Box Slams Microsoft While Introducing New iPad Cloud Service CEO Aaron Levie at the company's recent BoxWorks conference.Box CEO Aaron Levie


Box introduced a new app store-like service today for the iPad and iPhone.Box (formerly Box) offers a file sharing service for enterprises. In its announcement, it hinted at an Android version soon, but pretty much dismissed Windows as being unimportant to enterprise mobile users.

“iOS- and Android-powered mobile devices have reshaped the business landscape. According to a recent report by Forrester one-third of devices used by business professionals are non-Microsoft. Further, Windows device share will fall below 50% by 2016,” Box said in its press release.

So that’s why Box isn’t going to bother making its new cloud service available for Windows users.

Essentially, the new service, called Box OneCloud, gives iPad and iPhone users an app store of business productivity apps where all the files created by those apps are stored in the Box cloud. Microsoft-bashing aside, this is a pretty good idea.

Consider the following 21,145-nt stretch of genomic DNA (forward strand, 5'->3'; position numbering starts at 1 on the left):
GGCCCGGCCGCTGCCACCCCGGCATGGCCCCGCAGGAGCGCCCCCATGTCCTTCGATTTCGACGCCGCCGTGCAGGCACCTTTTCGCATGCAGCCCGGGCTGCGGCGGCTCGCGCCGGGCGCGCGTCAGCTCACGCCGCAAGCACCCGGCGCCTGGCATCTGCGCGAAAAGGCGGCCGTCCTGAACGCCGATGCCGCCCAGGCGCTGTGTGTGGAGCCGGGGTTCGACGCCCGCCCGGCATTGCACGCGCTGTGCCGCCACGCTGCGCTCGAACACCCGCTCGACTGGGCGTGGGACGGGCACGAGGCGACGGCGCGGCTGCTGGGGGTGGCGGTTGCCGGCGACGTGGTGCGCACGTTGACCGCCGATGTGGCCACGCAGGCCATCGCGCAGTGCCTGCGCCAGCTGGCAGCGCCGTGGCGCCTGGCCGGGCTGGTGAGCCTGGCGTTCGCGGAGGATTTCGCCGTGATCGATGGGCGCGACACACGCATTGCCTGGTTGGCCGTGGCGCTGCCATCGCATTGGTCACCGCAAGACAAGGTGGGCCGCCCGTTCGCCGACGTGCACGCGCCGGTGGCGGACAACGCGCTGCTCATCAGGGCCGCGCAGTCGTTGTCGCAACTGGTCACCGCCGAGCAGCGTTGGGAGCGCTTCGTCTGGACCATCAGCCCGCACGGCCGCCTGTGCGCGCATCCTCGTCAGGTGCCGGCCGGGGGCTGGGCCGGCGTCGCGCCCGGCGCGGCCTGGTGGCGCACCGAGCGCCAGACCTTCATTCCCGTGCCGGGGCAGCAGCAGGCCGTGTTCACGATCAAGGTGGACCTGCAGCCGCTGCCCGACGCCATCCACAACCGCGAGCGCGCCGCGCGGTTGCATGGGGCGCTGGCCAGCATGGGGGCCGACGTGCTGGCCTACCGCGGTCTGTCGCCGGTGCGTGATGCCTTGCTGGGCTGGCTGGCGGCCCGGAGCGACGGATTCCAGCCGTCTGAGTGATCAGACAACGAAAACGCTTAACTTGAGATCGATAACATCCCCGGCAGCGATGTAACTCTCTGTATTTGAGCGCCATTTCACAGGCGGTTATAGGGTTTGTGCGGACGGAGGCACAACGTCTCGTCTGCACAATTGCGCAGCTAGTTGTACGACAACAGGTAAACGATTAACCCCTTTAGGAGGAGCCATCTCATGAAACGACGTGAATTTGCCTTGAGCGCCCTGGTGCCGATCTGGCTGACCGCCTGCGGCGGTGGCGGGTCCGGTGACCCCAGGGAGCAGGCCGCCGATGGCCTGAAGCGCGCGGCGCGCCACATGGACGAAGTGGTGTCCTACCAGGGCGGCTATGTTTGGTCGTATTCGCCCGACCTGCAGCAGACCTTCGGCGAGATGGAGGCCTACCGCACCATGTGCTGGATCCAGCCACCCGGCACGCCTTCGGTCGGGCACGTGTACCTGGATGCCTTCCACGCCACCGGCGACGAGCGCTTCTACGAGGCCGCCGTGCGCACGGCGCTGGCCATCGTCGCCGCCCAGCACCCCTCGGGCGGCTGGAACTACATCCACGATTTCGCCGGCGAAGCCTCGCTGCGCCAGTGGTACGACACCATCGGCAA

Box has stocked OneCloud with 30 popular business productivity apps already, including Quickoffice, which lets users edit Word, Excel and PowerPoint files and create new documents compatible with older versions of Word and Excel.

So clearly Box wants to give mobile workers access to Microsoft Office applications from the iPad, without having to bother making them use (and licence) Windows.

There’s a few other clever ideas with Box OneCloud. It includes an app from Adobe called EchoSign that lets people use an iPad to sign documents, eliminating the last use for the poor old fax machine.

But it’s a little early to declare Windows dead to the mobile market. Microsoft, for all its problems and its late entry to tablets, is a healthy company with big plans for mobile. It still has millions of end-users in enterprises, and the vast majority of companies have not joined the so-called “post PC” era … yet.

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